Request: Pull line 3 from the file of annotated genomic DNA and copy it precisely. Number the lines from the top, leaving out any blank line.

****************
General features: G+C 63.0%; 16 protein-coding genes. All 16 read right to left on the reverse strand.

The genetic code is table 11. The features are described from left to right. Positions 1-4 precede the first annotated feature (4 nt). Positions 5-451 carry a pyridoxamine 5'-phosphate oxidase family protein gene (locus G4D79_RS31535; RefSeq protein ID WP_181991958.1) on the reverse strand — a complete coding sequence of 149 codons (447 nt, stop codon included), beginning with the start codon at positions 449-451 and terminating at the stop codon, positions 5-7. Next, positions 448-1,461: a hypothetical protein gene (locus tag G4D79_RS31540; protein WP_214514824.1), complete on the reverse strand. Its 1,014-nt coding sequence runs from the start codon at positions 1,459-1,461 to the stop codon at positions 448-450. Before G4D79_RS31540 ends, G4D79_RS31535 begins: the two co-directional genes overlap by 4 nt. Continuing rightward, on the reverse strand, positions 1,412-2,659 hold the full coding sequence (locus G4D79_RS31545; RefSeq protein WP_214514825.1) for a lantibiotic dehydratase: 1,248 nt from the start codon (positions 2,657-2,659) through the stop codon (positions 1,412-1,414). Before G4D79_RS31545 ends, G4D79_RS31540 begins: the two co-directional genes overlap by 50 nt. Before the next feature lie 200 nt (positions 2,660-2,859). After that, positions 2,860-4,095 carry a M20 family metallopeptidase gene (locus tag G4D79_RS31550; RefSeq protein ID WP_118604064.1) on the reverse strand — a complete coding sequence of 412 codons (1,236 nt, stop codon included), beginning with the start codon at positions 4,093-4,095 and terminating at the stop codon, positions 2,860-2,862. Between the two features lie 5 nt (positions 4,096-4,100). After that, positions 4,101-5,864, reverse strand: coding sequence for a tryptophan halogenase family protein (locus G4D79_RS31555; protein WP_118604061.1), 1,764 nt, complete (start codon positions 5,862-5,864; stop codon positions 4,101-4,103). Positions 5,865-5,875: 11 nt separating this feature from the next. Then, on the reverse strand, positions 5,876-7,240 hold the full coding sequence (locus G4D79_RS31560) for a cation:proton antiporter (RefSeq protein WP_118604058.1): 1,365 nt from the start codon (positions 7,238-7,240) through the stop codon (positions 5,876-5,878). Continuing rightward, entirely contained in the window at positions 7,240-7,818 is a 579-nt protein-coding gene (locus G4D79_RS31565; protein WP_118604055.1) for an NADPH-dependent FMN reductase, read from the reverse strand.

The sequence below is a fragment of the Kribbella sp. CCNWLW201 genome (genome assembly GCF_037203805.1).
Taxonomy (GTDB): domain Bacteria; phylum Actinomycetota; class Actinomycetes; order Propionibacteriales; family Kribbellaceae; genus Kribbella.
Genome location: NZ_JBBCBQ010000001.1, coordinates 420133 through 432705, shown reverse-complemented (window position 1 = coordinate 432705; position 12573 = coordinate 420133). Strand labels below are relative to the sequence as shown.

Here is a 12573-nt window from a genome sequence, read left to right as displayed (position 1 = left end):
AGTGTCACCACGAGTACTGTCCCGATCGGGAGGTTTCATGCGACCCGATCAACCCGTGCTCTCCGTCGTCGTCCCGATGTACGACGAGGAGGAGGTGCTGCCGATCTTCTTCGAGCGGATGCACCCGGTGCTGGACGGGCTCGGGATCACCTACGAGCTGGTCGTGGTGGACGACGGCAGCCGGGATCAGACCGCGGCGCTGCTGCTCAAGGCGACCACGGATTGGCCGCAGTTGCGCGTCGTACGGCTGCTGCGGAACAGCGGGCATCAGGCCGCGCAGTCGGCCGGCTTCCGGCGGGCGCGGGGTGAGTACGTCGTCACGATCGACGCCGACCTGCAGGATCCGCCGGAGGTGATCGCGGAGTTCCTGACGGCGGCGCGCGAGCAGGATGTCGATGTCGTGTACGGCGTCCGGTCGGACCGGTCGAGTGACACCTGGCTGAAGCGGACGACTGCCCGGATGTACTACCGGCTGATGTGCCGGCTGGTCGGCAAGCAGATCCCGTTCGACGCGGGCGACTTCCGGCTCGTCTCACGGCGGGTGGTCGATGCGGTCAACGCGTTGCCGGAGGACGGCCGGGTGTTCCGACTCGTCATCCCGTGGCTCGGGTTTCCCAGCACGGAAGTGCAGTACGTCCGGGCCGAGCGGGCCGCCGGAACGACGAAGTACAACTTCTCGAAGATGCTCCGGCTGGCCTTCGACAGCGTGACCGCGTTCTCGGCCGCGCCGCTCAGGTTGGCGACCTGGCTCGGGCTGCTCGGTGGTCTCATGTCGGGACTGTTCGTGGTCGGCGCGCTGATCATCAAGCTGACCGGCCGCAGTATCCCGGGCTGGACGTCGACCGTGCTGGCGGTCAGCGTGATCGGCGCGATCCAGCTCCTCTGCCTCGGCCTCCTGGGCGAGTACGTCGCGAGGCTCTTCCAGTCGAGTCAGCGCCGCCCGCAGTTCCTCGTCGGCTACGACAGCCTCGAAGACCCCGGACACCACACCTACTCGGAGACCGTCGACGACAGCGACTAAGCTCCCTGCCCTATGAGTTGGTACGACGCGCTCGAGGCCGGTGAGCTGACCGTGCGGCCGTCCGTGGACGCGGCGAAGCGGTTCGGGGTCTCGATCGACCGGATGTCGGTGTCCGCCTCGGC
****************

The sequence below is a fragment of the Kribbella sp. CCNWLW201 genome (genome assembly GCF_037203805.1).